Todd Wainio Quotes in World War Z
The official report was a collection of cold, hard data, an objective “after-action report” that would allow future generations to study the events of that apocalyptic decade without being influenced by “the human factor.” But isn't the human factor what connects us so deeply to our past? Will future generations care as much for chronologies and casualty statistics as they would for the personal accounts of individuals not so different from themselves? By excluding the human factor, aren't we risking the kind of personal detachment from a history that may, heaven forbid, lead us one day to repeat it? And in the end, isn’t the human factor the only true difference between us and the enemy we now refer to as “the living dead”?
Dude, we had everything: tanks, Bradleys, Humvees armed with everything from fifty cals to these new Vasilek heavy mortars. […] We even had a whole FOL, Family of Latrines, just plopped right there in the middle of everything. Why, when the water pressure was still on and toilets were still flushing in every building and house in the neighborhood? So much we didn’t need! So much shit that only blocked traffic and looked pretty, and that’s what I think they were really there for, just to look pretty.
For the press.
Hell yeah, there must have been at least one reporter for every two or three uniforms!
Sure, we were unprepared, our tools, our training, everything I just talked about, all one class-A, gold-standard clusterfuck, but the weapon that really failed wasn’t something that rolled off an assembly line. It’s as old as…I don’t know, I guess as old as war. It’s fear, dude, just fear and you don’t have to be Sun freakin Tzu to know that real fighting isn’t about killing or even hurting the other guy, it’s about scaring him enough to call it a day. Break their spirit, that’s what every successful army goes for, from tribal face paint to the “blitzkrieg.” […] But what if the enemy can’t be shocked and awed? Not just won’t, but biologically can’t! That’s what happened that day outside New York City, that’s the failure that almost lost us the whole damn war.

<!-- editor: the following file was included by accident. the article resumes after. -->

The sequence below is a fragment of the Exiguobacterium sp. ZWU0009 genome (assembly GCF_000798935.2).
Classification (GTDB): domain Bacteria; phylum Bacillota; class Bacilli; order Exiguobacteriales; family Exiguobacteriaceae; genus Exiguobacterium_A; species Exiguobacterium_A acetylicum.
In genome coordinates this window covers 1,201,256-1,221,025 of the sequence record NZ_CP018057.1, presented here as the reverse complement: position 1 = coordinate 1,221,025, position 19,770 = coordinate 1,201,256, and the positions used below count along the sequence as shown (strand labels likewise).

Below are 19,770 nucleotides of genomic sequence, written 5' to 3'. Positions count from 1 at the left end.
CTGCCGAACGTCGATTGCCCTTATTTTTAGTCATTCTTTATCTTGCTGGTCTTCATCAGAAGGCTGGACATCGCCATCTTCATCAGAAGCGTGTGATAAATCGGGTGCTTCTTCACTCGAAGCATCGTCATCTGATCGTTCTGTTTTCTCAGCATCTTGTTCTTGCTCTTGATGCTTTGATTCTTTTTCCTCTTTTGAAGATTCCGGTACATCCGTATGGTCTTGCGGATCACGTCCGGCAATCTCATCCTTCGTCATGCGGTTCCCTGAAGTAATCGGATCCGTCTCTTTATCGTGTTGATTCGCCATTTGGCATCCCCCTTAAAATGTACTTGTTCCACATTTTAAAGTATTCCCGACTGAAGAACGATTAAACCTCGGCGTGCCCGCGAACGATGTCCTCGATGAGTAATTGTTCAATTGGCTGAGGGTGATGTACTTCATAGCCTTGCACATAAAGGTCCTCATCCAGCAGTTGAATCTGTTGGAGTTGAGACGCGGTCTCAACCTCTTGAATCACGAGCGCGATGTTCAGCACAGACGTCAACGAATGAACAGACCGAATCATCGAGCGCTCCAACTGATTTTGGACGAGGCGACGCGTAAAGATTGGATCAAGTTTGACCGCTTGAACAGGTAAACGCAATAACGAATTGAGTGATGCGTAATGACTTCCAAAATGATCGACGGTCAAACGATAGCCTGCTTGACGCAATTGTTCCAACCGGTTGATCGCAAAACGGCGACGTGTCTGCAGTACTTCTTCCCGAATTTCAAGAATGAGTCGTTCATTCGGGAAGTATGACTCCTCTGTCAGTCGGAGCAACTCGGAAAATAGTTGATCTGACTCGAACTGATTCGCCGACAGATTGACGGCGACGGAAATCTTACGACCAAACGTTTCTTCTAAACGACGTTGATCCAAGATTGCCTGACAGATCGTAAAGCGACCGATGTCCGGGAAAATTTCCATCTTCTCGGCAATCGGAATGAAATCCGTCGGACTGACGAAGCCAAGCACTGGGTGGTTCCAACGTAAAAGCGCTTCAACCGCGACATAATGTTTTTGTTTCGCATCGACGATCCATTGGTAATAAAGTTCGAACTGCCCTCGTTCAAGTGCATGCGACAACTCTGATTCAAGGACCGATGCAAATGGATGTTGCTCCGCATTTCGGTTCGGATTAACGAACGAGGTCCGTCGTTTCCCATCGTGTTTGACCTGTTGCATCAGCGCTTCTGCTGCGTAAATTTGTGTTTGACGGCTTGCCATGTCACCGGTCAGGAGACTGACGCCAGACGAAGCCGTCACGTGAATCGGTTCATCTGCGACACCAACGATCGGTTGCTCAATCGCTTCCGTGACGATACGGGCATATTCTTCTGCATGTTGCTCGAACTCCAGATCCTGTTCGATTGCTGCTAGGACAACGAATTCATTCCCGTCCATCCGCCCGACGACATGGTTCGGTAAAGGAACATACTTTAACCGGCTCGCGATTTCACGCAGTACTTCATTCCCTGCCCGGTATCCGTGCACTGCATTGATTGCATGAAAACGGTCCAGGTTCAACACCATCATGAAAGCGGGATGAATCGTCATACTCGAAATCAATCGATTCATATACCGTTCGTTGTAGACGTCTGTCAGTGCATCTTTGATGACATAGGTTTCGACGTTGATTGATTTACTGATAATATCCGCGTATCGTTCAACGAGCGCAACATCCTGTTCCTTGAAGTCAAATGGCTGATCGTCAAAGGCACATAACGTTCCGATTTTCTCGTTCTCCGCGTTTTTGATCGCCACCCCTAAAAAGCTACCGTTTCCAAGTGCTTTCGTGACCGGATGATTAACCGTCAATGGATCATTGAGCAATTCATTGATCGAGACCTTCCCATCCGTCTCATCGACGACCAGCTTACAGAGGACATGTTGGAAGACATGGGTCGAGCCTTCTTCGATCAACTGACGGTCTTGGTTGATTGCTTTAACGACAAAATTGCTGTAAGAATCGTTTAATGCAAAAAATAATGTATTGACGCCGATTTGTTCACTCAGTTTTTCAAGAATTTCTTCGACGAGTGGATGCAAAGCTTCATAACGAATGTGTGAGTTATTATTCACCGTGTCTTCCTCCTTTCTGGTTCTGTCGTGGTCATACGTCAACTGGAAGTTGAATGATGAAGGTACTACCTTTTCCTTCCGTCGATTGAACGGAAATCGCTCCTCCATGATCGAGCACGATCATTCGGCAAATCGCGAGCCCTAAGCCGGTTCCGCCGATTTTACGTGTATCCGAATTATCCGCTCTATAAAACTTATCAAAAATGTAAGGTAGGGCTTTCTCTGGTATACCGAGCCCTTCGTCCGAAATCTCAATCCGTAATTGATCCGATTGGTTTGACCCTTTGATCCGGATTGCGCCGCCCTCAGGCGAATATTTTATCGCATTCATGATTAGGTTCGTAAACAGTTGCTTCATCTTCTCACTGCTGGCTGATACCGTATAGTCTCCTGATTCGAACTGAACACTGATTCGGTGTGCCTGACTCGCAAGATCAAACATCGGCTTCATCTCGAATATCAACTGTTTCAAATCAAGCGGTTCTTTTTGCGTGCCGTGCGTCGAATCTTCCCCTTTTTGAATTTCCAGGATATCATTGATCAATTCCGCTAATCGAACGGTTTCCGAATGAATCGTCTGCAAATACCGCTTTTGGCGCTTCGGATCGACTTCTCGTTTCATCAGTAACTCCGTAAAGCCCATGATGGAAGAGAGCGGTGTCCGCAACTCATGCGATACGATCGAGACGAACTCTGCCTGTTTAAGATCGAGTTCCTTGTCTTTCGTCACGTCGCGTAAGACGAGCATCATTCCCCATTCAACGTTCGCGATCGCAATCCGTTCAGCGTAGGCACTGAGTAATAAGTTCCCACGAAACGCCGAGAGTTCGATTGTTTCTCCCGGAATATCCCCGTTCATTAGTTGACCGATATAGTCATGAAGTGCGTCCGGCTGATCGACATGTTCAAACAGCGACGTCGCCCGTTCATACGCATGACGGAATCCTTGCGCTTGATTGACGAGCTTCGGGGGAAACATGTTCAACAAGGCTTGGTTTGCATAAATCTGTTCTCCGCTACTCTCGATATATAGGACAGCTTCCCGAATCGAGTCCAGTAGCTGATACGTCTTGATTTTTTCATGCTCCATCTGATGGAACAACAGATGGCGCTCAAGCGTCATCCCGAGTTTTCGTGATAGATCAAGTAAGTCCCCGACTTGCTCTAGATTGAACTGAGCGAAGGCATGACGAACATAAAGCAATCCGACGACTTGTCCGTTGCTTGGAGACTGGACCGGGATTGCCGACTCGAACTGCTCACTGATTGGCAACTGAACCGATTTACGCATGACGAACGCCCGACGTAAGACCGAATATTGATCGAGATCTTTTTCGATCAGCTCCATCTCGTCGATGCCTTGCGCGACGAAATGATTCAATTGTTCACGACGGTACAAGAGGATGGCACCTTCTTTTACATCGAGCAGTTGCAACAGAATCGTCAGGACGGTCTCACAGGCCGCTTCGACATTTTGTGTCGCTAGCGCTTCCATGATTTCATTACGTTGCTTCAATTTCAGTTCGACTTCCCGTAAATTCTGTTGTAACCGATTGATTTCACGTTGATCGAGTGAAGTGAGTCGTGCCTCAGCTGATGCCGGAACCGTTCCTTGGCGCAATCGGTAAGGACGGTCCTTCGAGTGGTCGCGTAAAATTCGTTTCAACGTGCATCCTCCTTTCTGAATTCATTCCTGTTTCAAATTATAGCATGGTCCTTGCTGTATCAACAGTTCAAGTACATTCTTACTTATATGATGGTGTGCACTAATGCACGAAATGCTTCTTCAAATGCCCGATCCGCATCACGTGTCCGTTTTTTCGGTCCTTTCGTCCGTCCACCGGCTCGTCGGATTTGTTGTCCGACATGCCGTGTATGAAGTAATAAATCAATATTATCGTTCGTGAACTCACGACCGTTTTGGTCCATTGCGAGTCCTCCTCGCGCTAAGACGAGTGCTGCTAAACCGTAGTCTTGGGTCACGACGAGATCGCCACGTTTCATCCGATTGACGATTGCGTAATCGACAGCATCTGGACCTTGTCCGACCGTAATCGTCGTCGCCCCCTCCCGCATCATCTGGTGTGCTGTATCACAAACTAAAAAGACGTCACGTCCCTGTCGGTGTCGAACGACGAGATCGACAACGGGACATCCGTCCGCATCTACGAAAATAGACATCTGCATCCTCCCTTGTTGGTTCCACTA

They let us sleep as late as we wanted the next day. That was pretty sweet. Eventually the voices woke me up; everyone jawing, laughing, telling stories. It was a different vibe, one-eighty from two days ago. I couldn’t really put a finger on what I was feeling, maybe it was what the president said about “reclaiming our future.” I just knew I felt good, better than I had the entire war. I knew it was gonna be a real, long-ass road. I knew our campaign across America was just beginning, but, hey, as the prez said later that first night, it was finally the beginning of the end.
Maybe not all the time but there’d be this one person, this angry face in the crowd screaming shit at you. “What the fuck took you so long?” “My husband died two weeks ago!” “My mother died waiting for you!” “We lost half our people last summer!” “Where were you when we needed you?” People holding up photos, faces. When we marched into Janesville, Wisconsin, someone was holding up a sign with a picture of a smiling little girl. The words above it read “Better late than never?” He got beat down by his own people; they shouldn’t have done that. That’s the kind of shit we saw, shit that keeps you awake when you haven’t slept in five nights.